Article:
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Malta’s banking sector: Facts & Figures

In 2016, the Maltese economy grew by 5.0% in real terms, well above the euro area average. This growth was underpinned by a 4% increase in exports of goods and services, and private consumption expenditure. Unemployment levels declined to an historic low of 4.8%, and labour productivity improved by a further 1.3%. The Maltese government sustained its efforts to improve public finances, with gross public debt falling to 58.3% of GDP by the end of 2016, and a budget surplus equal to 1% of GDP being recorded in 2016. Price pressures remained contained, with the inflation rate, based on the Harmonised Index of Consumer Prices, averaging 0.9%.

Over the past two decades, the banking sector in Malta has grown from four retail banks serving the local population to 27 licensed banks as at the end of 2016, only three of which are Maltese majority-owned. The other banks originate from various EU and non-EU jurisdictions, including Austria, Australia, Belgium, Greece, Kuwait, Turkey and the United Kingdom. As such, around 72% of the banking sector’s total assets of around €45 billion are foreign-owned.

The sector is very diverse in terms of inter-linkages with the domestic economy, and can be split into three groups according to the extent of linkage with the Maltese economy: core domestic banks, non-core domestic banks and internationally-oriented banks.

Seven core domestic banks had assets of around €21 billion, which represented 205% of Malta’s GDP, and employed 81% of the sector’s workforce numbering around 4,600 employees. Two of these banks are the local market leaders, owning around 80% of this group’s assets, and operating 69 of the 104 core bank branches in the Maltese islands. The core banks exercise a conservative business model consisting mainly in raising deposits and granting loans for Maltese residents. Resident deposits and loans increased by 6.7% and 2.5% respectively in 2016.

These banks rely mainly on resident deposits for their funding, and have a stable deposit base thanks to the high propensity to save by Maltese households. Their loan-to-deposit ratio is low at around 58%, and this insulated the banks from the volatility on the international wholesale markets during the financial crisis. On the asset side, over 98% of total loans are for Maltese residents, with the banks applying prudent lending norms and loan-to-value ratios, as well as a cautious valuation of collateral. Their investment portfolios are also widely diversified in well-rated securities.

Overall, the core domestic banks are characterised by a sound capital base (Tier 1 CAR of around 15%), high liquidity and a healthy profitability. These positive features were acknowledged in the International Monetary Fund’s Report on Malta published in February 2017, which stated that “solid profitability and adequate capitalisation have kept the banking system stable and resilient”.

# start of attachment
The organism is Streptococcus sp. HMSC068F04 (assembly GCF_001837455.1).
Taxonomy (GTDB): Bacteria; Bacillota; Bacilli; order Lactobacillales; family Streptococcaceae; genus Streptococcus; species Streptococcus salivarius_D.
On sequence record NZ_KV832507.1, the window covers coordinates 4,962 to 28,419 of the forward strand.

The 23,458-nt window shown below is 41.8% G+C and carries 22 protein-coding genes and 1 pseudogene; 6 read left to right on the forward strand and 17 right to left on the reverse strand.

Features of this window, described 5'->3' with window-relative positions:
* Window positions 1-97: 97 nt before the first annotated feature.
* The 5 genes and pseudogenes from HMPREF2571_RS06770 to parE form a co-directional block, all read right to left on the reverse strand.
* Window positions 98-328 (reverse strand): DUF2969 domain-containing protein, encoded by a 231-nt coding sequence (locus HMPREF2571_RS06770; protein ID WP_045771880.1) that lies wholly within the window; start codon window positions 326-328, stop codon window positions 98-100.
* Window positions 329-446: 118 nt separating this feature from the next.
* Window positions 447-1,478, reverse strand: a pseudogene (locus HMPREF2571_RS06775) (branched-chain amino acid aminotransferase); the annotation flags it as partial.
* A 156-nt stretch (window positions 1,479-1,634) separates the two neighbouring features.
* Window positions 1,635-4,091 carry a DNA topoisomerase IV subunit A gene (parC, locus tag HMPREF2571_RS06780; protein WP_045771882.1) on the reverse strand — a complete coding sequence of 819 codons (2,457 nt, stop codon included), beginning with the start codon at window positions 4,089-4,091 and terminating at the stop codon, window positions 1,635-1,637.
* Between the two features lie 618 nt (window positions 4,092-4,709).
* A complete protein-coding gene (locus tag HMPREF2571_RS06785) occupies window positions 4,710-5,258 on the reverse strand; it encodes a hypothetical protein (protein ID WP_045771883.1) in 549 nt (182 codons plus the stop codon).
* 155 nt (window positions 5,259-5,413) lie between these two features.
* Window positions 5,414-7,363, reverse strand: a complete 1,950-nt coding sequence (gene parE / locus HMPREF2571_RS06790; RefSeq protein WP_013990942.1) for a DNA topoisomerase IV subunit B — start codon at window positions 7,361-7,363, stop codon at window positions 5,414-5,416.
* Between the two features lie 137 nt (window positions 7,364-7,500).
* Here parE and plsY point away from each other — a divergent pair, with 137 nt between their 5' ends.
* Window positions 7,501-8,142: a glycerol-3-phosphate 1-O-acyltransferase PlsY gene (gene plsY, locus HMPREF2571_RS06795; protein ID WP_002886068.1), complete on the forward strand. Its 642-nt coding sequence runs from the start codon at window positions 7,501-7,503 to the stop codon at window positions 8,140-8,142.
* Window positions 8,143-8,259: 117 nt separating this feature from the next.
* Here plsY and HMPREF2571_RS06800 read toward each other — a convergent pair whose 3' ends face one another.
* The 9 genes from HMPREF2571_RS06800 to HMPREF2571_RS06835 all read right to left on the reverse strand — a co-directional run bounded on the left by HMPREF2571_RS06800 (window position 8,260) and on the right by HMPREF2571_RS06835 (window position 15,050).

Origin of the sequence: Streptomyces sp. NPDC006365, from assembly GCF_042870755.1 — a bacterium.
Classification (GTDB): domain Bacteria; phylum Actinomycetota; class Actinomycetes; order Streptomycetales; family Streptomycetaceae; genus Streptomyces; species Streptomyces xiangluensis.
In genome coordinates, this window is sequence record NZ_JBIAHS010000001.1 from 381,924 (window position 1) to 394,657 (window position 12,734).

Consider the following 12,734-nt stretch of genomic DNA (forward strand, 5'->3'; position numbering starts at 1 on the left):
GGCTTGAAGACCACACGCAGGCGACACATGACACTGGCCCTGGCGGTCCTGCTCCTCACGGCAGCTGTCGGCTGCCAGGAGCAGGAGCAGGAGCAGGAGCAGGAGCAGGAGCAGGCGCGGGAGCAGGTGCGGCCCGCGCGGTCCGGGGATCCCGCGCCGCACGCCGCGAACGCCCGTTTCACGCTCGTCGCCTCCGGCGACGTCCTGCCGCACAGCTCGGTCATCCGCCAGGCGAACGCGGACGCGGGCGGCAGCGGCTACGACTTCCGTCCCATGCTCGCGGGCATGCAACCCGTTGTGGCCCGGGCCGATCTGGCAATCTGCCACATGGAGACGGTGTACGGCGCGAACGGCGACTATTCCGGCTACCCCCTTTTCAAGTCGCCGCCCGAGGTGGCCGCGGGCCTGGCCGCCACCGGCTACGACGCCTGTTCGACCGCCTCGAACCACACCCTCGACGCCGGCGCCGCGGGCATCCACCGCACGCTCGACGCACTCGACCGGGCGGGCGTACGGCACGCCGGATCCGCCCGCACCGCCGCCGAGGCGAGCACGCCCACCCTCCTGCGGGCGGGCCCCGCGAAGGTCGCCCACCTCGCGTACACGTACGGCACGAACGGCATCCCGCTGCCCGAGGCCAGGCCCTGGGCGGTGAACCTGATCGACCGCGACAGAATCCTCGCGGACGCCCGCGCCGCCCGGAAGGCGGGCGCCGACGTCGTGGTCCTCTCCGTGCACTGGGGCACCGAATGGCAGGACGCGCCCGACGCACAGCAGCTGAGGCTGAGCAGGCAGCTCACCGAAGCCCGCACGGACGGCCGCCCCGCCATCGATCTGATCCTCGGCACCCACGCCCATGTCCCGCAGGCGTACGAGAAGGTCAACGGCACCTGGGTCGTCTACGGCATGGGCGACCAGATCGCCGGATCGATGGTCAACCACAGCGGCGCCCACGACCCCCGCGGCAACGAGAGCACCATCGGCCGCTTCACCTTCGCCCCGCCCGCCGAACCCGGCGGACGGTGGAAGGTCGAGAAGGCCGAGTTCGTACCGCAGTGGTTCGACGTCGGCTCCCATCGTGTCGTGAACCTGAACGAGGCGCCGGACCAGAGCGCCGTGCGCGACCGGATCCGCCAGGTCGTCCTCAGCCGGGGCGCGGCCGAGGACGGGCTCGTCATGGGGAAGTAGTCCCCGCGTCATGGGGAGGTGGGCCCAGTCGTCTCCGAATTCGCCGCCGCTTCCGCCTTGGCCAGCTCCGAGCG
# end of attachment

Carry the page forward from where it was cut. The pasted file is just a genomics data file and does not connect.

Five non-core domestic banks had assets of €2.3 billion, representing 23% of Malta’s GDP. These banks undertake some business with Maltese residents, but not as their core activity. As such, the linkages with the domestic economy are limited, with resident assets and resident liabilities each accounting for less than one-fifth of the banks’ balance sheet size. With a Tier 1 capital adequacy ratio well in excess of the required numbers, these banks have a good shock-absorbing capacity to cover a potential deterioration in asset quality. Considering also their limited exposure to the domestic economy, these banks are not deemed to pose a threat to domestic financial stability.

The 15 internationally-oriented banks are mainly subsidiaries and branches of large international institutions. These banks have almost no links to the domestic economy. Their combined assets, amounting to around €22 billion, represents around 220% of Malta’s GDP. They fund themselves mainly through the wholesale market or through their parent banks, and deal mainly with intra-group activities. Overall, this group is also very well capitalised, has strong liquidity and is profitable. Here again, therefore, the very low level of business carried out with residents, and the fact that these banks have negligible contingent claims on the Deposit Guarantee Scheme, mitigates possible concerns regarding the size of their asset base in relation to GDP, or the threat they might pose to domestic financial stability.

The Malta Financial Services Authority (MFSA) is the sole regulator for all banking, investment and insurance business carried out in or from the Maltese islands. The Central Bank of Malta is primarily responsible for maintaining price stability through the formulation and implementation of monetary policy. It is also responsible for the promotion of a sound financial system and orderly capital markets. To this end, a Joint Financial Stability Board, set up between the MFSA and the Central Bank of Malta, focuses on macro-prudential aspects of financial stability, extending its remit to the entire financial sector.